An important fact to remember is that these color factors are at work in solids, roans and parti-colors English Cocker Spaniels the same way. Coat patterns are determined separately.


The solid coat pattern is determined by the loci S, solid color. This is the normal gene in breeds without white markings. An SS dog can completely lack white, but it can also express very minor white markings such as a white streak on the chest. Since S, solid color is dominant, a solid can carry for parti-color, but a parti-color cannot carry for solid. A solid carrying two genes for solid can only produce solid and bred to a parti-color will only result in solid color puppies, but all those puppies will be carriers for parti-color. If a solid that carries a gene for parti-color is bred to a parti-color, some puppies will be solids and some will be partis, but all the solids will carry for parti-color.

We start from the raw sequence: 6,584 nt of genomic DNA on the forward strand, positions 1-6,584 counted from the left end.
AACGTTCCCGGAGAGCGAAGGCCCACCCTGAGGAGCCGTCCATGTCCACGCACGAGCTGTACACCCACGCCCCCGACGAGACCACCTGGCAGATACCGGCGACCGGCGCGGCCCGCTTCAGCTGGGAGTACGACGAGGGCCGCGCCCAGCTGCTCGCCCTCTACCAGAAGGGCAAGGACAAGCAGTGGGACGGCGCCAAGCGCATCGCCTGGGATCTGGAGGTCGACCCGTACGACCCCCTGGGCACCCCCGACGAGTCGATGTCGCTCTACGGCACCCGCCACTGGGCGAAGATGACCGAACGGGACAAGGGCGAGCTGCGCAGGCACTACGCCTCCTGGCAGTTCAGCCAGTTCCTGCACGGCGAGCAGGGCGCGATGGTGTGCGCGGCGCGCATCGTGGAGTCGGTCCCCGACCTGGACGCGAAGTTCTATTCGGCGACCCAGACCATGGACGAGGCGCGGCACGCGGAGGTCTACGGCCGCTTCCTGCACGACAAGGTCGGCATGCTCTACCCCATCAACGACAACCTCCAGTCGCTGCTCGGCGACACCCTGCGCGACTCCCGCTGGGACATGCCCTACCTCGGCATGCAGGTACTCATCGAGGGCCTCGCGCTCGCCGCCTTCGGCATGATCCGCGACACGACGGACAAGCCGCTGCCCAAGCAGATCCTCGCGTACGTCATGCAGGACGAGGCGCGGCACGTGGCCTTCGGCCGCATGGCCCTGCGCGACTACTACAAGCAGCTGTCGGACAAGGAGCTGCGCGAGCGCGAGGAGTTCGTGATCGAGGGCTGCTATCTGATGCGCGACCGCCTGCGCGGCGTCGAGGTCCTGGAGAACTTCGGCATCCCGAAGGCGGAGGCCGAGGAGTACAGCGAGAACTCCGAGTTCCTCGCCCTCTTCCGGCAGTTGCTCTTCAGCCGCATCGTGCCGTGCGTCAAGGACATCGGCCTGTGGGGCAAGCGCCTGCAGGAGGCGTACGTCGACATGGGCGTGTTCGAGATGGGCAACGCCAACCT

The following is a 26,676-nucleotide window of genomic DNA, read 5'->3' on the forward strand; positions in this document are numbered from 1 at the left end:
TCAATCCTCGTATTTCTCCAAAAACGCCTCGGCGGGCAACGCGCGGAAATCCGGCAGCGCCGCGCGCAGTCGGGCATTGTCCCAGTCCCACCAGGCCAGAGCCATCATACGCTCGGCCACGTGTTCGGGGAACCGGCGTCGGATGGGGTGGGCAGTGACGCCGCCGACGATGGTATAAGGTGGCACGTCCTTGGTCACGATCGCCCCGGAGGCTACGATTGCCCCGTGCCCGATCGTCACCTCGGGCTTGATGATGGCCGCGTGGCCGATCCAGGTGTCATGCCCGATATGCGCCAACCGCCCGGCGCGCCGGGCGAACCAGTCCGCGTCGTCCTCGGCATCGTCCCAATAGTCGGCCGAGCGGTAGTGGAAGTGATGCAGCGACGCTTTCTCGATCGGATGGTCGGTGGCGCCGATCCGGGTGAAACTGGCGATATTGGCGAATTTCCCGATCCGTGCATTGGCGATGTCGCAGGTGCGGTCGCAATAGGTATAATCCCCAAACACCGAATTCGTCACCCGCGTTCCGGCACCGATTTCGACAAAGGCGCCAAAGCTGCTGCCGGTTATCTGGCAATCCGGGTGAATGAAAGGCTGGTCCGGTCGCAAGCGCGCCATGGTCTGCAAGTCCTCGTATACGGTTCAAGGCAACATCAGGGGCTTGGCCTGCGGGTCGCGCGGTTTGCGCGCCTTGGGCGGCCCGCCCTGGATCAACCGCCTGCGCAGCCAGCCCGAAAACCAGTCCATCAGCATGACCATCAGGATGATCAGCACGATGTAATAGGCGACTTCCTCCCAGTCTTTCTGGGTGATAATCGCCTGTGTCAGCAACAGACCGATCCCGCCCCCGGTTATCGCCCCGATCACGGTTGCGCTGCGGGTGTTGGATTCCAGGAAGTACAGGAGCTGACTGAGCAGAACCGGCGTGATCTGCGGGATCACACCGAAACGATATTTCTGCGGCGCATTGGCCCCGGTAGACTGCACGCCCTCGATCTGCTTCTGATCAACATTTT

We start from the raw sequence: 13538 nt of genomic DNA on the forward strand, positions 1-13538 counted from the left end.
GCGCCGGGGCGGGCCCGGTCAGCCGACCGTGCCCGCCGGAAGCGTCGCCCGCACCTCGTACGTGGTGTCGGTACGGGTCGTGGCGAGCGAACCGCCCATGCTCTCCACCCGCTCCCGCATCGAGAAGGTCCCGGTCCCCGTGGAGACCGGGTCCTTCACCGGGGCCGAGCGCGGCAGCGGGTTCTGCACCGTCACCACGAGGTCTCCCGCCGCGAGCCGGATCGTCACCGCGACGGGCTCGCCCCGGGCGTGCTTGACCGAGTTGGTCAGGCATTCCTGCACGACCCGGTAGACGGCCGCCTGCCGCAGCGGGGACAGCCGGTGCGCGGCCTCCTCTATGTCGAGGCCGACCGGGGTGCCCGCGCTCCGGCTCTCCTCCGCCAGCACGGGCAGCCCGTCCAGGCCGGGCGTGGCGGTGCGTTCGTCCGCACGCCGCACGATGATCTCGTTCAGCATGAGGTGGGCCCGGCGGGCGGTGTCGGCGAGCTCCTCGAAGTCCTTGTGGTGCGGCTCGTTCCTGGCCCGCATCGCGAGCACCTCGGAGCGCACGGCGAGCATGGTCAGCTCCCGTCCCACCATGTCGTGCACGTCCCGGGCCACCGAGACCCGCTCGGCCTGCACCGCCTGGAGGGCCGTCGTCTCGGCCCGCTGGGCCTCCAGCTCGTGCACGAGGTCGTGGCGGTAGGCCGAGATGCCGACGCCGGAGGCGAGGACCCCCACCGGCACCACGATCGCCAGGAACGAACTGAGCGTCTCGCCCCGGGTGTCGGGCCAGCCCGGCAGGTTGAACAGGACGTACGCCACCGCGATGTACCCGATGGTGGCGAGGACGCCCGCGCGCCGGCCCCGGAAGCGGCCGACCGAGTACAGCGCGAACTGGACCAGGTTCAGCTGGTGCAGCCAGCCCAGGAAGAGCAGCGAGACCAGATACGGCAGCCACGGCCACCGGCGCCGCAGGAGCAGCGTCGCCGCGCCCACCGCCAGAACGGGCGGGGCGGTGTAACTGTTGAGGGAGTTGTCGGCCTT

The loci is R, roan. The nature of the coat pattern and the progressive development of dark hair in a light area is unclear and still in debate. Roan is defined as “having the base color (as red, black, or brown) muted and lightened by a mixture of white hairs.”

Roan (R) appears to be dominant to (rr) non-roan, i.e. open marks. Roan can carry for open marks, but open marks cannot carry for roan.


Open marked colors may also have “ticking” in the coat. Ticking are flecks of color in areas where the coat would have been white. When ticking occurs between patches, they are registered as color, white and ticked. The loci is T, ticking. T (ticking) is dominant over (t) lack of ticking. The amount and location of ticking are greatly affected by genes for size, shape and density of the ticking.